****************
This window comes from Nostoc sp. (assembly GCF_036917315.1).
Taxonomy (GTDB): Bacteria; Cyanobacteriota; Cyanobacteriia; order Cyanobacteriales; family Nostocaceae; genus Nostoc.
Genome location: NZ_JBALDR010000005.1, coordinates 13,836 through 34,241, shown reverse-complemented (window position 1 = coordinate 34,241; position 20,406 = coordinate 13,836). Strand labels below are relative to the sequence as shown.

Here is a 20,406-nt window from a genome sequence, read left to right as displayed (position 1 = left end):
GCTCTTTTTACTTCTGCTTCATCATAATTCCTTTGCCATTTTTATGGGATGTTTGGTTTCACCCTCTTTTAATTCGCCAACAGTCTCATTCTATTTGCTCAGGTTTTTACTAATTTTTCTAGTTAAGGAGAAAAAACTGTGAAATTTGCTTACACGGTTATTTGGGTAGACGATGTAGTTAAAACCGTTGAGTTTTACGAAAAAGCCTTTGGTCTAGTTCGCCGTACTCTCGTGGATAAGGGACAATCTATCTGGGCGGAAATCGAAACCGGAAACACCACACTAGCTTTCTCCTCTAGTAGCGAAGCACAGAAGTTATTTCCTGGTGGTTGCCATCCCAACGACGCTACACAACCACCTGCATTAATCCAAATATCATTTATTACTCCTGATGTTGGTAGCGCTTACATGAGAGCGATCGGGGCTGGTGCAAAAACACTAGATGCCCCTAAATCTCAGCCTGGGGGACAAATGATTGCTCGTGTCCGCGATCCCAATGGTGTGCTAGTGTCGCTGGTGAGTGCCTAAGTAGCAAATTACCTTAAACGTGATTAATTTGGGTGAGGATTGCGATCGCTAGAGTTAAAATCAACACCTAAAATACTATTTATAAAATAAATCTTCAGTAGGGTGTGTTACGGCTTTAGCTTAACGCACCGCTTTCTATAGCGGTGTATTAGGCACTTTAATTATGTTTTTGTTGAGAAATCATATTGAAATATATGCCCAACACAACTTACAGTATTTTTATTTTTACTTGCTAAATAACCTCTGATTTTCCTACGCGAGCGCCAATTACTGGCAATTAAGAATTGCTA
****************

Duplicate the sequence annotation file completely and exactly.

This window comes from Nostoc sp. (assembly GCF_036917315.1).
Taxonomy (GTDB): Bacteria; Cyanobacteriota; Cyanobacteriia; order Cyanobacteriales; family Nostocaceae; genus Nostoc.
Genome location: NZ_JBALDR010000005.1, coordinates 13,836 through 34,241, shown reverse-complemented (window position 1 = coordinate 34,241; position 20,406 = coordinate 13,836). Strand labels below are relative to the sequence as shown.

Here is a 20,406-nt window from a genome sequence, read left to right as displayed (position 1 = left end):
GCTCTTTTTACTTCTGCTTCATCATAATTCCTTTGCCATTTTTATGGGATGTTTGGTTTCACCCTCTTTTAATTCGCCAACAGTCTCATTCTATTTGCTCAGGTTTTTACTAATTTTTCTAGTTAAGGAGAAAAAACTGTGAAATTTGCTTACACGGTTATTTGGGTAGACGATGTAGTTAAAACCGTTGAGTTTTACGAAAAAGCCTTTGGTCTAGTTCGCCGTACTCTCGTGGATAAGGGACAATCTATCTGGGCGGAAATCGAAACCGGAAACACCACACTAGCTTTCTCCTCTAGTAGCGAAGCACAGAAGTTATTTCCTGGTGGTTGCCATCCCAACGACGCTACACAACCACCTGCATTAATCCAAATATCATTTATTACTCCTGATGTTGGTAGCGCTTACATGAGAGCGATCGGGGCTGGTGCAAAAACACTAGATGCCCCTAAATCTCAGCCTGGGGGACAAATGATTGCTCGTGTCCGCGATCCCAATGGTGTGCTAGTGTCGCTGGTGAGTGCCTAAGTAGCAAATTACCTTAAACGTGATTAATTTGGGTGAGGATTGCGATCGCTAGAGTTAAAATCAACACCTAAAATACTATTTATAAAATAAATCTTCAGTAGGGTGTGTTACGGCTTTAGCTTAACGCACCGCTTTCTATAGCGGTGTATTAGGCACTTTAATTATGTTTTTGTTGAGAAATCATATTGAAATATATGCCCAACACAACTTACAGTATTTTTATTTTTACTTGCTAAATAACCTCTGATTTTCCTACGCGAGCGCCAATTACTGGCAATTAAGAATTGCTA